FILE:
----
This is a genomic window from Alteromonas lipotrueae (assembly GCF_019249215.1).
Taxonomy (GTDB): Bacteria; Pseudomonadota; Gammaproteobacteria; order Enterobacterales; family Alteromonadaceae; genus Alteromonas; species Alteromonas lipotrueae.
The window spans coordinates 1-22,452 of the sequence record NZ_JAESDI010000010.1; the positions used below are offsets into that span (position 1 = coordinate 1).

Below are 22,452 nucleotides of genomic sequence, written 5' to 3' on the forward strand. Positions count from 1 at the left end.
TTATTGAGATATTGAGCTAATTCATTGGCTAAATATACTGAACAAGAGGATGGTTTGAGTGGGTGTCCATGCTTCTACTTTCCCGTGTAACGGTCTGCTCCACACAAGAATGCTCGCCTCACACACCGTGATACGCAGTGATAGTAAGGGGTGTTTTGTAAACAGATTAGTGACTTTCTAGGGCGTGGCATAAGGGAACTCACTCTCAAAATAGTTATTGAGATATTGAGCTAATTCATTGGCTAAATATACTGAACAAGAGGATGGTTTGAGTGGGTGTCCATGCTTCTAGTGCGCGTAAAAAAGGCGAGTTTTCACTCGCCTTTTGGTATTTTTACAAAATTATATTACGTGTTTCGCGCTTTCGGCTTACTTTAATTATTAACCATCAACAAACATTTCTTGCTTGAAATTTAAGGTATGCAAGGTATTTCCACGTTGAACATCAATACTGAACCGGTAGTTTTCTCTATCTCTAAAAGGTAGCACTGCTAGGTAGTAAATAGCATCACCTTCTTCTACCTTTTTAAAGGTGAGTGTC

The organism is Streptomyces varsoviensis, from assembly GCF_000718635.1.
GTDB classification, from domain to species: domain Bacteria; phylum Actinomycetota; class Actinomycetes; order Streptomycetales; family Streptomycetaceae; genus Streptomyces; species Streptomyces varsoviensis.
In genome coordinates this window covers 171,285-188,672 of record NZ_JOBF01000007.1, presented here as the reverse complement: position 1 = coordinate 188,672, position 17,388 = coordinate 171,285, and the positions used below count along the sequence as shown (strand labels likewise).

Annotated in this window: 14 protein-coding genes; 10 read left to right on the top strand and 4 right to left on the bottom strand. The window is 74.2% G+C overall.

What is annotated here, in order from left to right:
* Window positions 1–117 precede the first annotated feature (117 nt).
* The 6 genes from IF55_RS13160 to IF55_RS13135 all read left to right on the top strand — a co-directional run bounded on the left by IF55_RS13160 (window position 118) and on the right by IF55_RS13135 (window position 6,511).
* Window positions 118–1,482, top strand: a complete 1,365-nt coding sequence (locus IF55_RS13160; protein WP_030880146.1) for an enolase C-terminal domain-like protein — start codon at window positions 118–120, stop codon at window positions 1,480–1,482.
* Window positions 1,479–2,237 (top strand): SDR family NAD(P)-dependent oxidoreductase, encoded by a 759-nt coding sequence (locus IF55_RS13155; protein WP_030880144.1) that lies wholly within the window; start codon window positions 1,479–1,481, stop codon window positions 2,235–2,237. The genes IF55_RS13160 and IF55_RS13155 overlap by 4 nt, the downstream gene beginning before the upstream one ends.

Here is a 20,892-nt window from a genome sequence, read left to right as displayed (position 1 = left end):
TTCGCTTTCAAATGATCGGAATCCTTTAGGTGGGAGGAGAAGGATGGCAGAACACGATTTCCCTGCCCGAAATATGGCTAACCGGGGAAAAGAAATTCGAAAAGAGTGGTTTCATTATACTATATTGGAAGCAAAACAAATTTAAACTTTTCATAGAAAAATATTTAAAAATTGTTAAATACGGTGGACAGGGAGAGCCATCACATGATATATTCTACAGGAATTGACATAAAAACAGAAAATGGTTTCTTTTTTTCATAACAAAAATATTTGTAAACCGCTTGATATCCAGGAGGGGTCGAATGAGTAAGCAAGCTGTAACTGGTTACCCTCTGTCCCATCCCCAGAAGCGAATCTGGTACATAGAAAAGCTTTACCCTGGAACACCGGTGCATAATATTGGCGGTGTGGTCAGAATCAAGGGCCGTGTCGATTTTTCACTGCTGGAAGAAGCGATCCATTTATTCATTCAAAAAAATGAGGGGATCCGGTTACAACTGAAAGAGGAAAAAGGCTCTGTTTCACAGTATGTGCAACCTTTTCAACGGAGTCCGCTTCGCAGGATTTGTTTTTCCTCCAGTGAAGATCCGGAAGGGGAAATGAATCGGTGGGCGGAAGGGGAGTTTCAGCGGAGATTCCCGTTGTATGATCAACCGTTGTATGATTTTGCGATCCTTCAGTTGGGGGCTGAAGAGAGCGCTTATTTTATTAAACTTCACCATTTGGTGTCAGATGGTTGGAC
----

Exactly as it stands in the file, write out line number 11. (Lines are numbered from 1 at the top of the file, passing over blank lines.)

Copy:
* Window positions 1–117 precede the first annotated feature (117 nt).